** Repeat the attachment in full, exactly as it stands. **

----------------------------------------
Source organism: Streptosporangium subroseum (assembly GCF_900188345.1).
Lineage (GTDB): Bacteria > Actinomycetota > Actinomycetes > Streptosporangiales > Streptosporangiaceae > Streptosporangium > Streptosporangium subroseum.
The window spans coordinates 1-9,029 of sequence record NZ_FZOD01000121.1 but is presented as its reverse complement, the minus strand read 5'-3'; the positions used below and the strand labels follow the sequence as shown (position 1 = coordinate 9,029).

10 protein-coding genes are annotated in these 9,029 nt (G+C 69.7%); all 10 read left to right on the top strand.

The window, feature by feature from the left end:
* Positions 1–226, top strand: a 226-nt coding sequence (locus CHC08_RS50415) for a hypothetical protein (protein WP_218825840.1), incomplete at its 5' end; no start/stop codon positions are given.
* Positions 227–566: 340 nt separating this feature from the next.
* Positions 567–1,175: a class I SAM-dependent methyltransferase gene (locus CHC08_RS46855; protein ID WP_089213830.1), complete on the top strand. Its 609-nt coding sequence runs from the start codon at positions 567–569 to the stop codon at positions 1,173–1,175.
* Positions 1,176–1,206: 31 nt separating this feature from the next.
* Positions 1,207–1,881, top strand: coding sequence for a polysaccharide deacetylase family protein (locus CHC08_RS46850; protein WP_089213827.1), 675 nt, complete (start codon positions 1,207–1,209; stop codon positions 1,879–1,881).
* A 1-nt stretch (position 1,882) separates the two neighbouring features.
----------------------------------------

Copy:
Source organism: Streptosporangium subroseum (assembly GCF_900188345.1).
Lineage (GTDB): Bacteria > Actinomycetota > Actinomycetes > Streptosporangiales > Streptosporangiaceae > Streptosporangium > Streptosporangium subroseum.
The window spans coordinates 1-9,029 of sequence record NZ_FZOD01000121.1 but is presented as its reverse complement, the minus strand read 5'-3'; the positions used below and the strand labels follow the sequence as shown (position 1 = coordinate 9,029).

10 protein-coding genes are annotated in these 9,029 nt (G+C 69.7%); all 10 read left to right on the top strand.

The window, feature by feature from the left end:
* Positions 1–226, top strand: a 226-nt coding sequence (locus CHC08_RS50415) for a hypothetical protein (protein WP_218825840.1), incomplete at its 5' end; no start/stop codon positions are given.
* Positions 227–566: 340 nt separating this feature from the next.
* Positions 567–1,175: a class I SAM-dependent methyltransferase gene (locus CHC08_RS46855; protein ID WP_089213830.1), complete on the top strand. Its 609-nt coding sequence runs from the start codon at positions 567–569 to the stop codon at positions 1,173–1,175.
* Positions 1,176–1,206: 31 nt separating this feature from the next.
* Positions 1,207–1,881, top strand: coding sequence for a polysaccharide deacetylase family protein (locus CHC08_RS46850; protein WP_089213827.1), 675 nt, complete (start codon positions 1,207–1,209; stop codon positions 1,879–1,881).
* A 1-nt stretch (position 1,882) separates the two neighbouring features.